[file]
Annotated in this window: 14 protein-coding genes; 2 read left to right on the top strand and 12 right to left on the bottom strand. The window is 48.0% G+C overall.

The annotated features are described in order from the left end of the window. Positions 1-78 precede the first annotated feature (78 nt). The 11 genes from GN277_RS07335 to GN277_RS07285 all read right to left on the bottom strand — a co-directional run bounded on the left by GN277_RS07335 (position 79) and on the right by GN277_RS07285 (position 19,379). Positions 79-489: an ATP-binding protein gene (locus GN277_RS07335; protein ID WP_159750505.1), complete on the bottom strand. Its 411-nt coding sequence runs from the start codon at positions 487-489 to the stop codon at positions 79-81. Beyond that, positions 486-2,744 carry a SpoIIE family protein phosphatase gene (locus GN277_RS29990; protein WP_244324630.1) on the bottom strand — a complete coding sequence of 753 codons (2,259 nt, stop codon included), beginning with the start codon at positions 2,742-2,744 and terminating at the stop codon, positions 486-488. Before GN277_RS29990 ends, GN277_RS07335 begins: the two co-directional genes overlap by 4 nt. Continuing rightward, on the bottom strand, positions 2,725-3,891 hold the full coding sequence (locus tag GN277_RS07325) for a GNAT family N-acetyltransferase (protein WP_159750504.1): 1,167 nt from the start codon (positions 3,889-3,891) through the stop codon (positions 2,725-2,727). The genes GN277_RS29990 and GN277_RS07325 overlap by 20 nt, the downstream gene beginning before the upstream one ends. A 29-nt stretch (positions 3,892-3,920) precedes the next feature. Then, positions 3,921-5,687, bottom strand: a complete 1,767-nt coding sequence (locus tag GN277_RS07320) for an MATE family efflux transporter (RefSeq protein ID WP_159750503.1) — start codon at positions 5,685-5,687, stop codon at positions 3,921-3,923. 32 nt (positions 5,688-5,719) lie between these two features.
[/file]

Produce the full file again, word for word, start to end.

Annotated in this window: 14 protein-coding genes; 2 read left to right on the top strand and 12 right to left on the bottom strand. The window is 48.0% G+C overall.

The annotated features are described in order from the left end of the window. Positions 1-78 precede the first annotated feature (78 nt). The 11 genes from GN277_RS07335 to GN277_RS07285 all read right to left on the bottom strand — a co-directional run bounded on the left by GN277_RS07335 (position 79) and on the right by GN277_RS07285 (position 19,379). Positions 79-489: an ATP-binding protein gene (locus GN277_RS07335; protein ID WP_159750505.1), complete on the bottom strand. Its 411-nt coding sequence runs from the start codon at positions 487-489 to the stop codon at positions 79-81. Beyond that, positions 486-2,744 carry a SpoIIE family protein phosphatase gene (locus GN277_RS29990; protein WP_244324630.1) on the bottom strand — a complete coding sequence of 753 codons (2,259 nt, stop codon included), beginning with the start codon at positions 2,742-2,744 and terminating at the stop codon, positions 486-488. Before GN277_RS29990 ends, GN277_RS07335 begins: the two co-directional genes overlap by 4 nt. Continuing rightward, on the bottom strand, positions 2,725-3,891 hold the full coding sequence (locus tag GN277_RS07325) for a GNAT family N-acetyltransferase (protein WP_159750504.1): 1,167 nt from the start codon (positions 3,889-3,891) through the stop codon (positions 2,725-2,727). The genes GN277_RS29990 and GN277_RS07325 overlap by 20 nt, the downstream gene beginning before the upstream one ends. A 29-nt stretch (positions 3,892-3,920) precedes the next feature. Then, positions 3,921-5,687, bottom strand: a complete 1,767-nt coding sequence (locus tag GN277_RS07320) for an MATE family efflux transporter (RefSeq protein ID WP_159750503.1) — start codon at positions 5,685-5,687, stop codon at positions 3,921-3,923. 32 nt (positions 5,688-5,719) lie between these two features.